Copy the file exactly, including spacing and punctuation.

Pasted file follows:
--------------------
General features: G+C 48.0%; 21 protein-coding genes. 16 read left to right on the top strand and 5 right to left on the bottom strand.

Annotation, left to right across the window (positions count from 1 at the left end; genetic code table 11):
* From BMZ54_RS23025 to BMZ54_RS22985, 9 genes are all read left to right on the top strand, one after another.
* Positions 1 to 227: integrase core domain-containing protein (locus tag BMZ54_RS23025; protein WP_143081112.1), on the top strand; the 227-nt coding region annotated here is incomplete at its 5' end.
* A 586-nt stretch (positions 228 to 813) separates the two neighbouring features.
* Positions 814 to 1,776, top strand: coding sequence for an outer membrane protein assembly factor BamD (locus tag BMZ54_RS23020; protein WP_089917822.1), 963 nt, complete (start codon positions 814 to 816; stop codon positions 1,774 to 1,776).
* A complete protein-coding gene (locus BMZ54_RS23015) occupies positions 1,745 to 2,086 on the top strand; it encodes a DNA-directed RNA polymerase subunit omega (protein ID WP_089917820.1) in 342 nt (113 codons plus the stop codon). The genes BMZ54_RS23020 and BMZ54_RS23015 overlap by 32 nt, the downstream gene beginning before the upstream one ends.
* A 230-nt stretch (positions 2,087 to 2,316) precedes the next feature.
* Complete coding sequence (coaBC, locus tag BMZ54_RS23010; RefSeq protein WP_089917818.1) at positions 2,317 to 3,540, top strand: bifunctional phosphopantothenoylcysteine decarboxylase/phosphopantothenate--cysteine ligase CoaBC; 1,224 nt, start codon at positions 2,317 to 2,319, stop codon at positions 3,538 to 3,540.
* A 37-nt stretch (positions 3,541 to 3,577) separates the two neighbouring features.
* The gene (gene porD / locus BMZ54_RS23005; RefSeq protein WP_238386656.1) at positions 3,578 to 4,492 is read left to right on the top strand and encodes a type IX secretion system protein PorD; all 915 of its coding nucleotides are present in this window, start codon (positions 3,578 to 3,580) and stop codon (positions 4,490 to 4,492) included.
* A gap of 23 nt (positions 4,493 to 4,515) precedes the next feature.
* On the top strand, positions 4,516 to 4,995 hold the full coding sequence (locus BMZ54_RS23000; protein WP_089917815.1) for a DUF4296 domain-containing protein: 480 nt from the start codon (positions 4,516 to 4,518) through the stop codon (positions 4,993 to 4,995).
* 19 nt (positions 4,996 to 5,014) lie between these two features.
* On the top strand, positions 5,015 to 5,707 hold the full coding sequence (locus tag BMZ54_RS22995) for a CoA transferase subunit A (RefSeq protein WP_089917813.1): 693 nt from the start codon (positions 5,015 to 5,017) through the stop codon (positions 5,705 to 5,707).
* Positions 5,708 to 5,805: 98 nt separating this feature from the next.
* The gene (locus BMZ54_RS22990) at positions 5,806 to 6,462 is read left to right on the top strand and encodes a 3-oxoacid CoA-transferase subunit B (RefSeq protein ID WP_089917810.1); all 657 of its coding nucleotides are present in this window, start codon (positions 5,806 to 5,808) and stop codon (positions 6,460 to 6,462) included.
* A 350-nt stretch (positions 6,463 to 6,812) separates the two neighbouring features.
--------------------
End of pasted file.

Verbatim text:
General features: G+C 48.0%; 21 protein-coding genes. 16 read left to right on the top strand and 5 right to left on the bottom strand.

Annotation, left to right across the window (positions count from 1 at the left end; genetic code table 11):
* From BMZ54_RS23025 to BMZ54_RS22985, 9 genes are all read left to right on the top strand, one after another.
* Positions 1 to 227: integrase core domain-containing protein (locus tag BMZ54_RS23025; protein WP_143081112.1), on the top strand; the 227-nt coding region annotated here is incomplete at its 5' end.
* A 586-nt stretch (positions 228 to 813) separates the two neighbouring features.
* Positions 814 to 1,776, top strand: coding sequence for an outer membrane protein assembly factor BamD (locus tag BMZ54_RS23020; protein WP_089917822.1), 963 nt, complete (start codon positions 814 to 816; stop codon positions 1,774 to 1,776).
* A complete protein-coding gene (locus BMZ54_RS23015) occupies positions 1,745 to 2,086 on the top strand; it encodes a DNA-directed RNA polymerase subunit omega (protein ID WP_089917820.1) in 342 nt (113 codons plus the stop codon). The genes BMZ54_RS23020 and BMZ54_RS23015 overlap by 32 nt, the downstream gene beginning before the upstream one ends.
* A 230-nt stretch (positions 2,087 to 2,316) precedes the next feature.
* Complete coding sequence (coaBC, locus tag BMZ54_RS23010; RefSeq protein WP_089917818.1) at positions 2,317 to 3,540, top strand: bifunctional phosphopantothenoylcysteine decarboxylase/phosphopantothenate--cysteine ligase CoaBC; 1,224 nt, start codon at positions 2,317 to 2,319, stop codon at positions 3,538 to 3,540.
* A 37-nt stretch (positions 3,541 to 3,577) separates the two neighbouring features.
* The gene (gene porD / locus BMZ54_RS23005; RefSeq protein WP_238386656.1) at positions 3,578 to 4,492 is read left to right on the top strand and encodes a type IX secretion system protein PorD; all 915 of its coding nucleotides are present in this window, start codon (positions 3,578 to 3,580) and stop codon (positions 4,490 to 4,492) included.
* A gap of 23 nt (positions 4,493 to 4,515) precedes the next feature.
* On the top strand, positions 4,516 to 4,995 hold the full coding sequence (locus BMZ54_RS23000; protein WP_089917815.1) for a DUF4296 domain-containing protein: 480 nt from the start codon (positions 4,516 to 4,518) through the stop codon (positions 4,993 to 4,995).
* 19 nt (positions 4,996 to 5,014) lie between these two features.
* On the top strand, positions 5,015 to 5,707 hold the full coding sequence (locus tag BMZ54_RS22995) for a CoA transferase subunit A (RefSeq protein WP_089917813.1): 693 nt from the start codon (positions 5,015 to 5,017) through the stop codon (positions 5,705 to 5,707).
* Positions 5,708 to 5,805: 98 nt separating this feature from the next.
* The gene (locus BMZ54_RS22990) at positions 5,806 to 6,462 is read left to right on the top strand and encodes a 3-oxoacid CoA-transferase subunit B (RefSeq protein ID WP_089917810.1); all 657 of its coding nucleotides are present in this window, start codon (positions 5,806 to 5,808) and stop codon (positions 6,460 to 6,462) included.
* A 350-nt stretch (positions 6,463 to 6,812) separates the two neighbouring features.